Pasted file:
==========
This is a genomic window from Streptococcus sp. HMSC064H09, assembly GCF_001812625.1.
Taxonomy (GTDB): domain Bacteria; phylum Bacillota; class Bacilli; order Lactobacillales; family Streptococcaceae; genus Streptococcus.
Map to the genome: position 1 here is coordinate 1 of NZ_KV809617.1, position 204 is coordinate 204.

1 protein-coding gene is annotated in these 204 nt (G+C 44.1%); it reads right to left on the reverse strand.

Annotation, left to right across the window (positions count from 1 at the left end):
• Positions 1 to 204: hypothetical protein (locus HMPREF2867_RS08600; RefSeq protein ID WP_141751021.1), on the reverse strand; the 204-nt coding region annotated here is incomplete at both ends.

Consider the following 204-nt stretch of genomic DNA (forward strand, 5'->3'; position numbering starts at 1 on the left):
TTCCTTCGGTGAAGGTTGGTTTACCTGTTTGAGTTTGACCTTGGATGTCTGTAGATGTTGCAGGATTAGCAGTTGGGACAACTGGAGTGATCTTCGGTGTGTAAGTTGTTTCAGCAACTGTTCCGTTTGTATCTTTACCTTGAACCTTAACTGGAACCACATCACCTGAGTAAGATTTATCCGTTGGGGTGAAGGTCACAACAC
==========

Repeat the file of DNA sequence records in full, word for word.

This is a genomic window from Streptococcus sp. HMSC064H09, assembly GCF_001812625.1.
Taxonomy (GTDB): domain Bacteria; phylum Bacillota; class Bacilli; order Lactobacillales; family Streptococcaceae; genus Streptococcus.
Map to the genome: position 1 here is coordinate 1 of NZ_KV809617.1, position 204 is coordinate 204.

1 protein-coding gene is annotated in these 204 nt (G+C 44.1%); it reads right to left on the reverse strand.

Annotation, left to right across the window (positions count from 1 at the left end):
• Positions 1 to 204: hypothetical protein (locus HMPREF2867_RS08600; RefSeq protein ID WP_141751021.1), on the reverse strand; the 204-nt coding region annotated here is incomplete at both ends.

Consider the following 204-nt stretch of genomic DNA (forward strand, 5'->3'; position numbering starts at 1 on the left):
TTCCTTCGGTGAAGGTTGGTTTACCTGTTTGAGTTTGACCTTGGATGTCTGTAGATGTTGCAGGATTAGCAGTTGGGACAACTGGAGTGATCTTCGGTGTGTAAGTTGTTTCAGCAACTGTTCCGTTTGTATCTTTACCTTGAACCTTAACTGGAACCACATCACCTGAGTAAGATTTATCCGTTGGGGTGAAGGTCACAACAC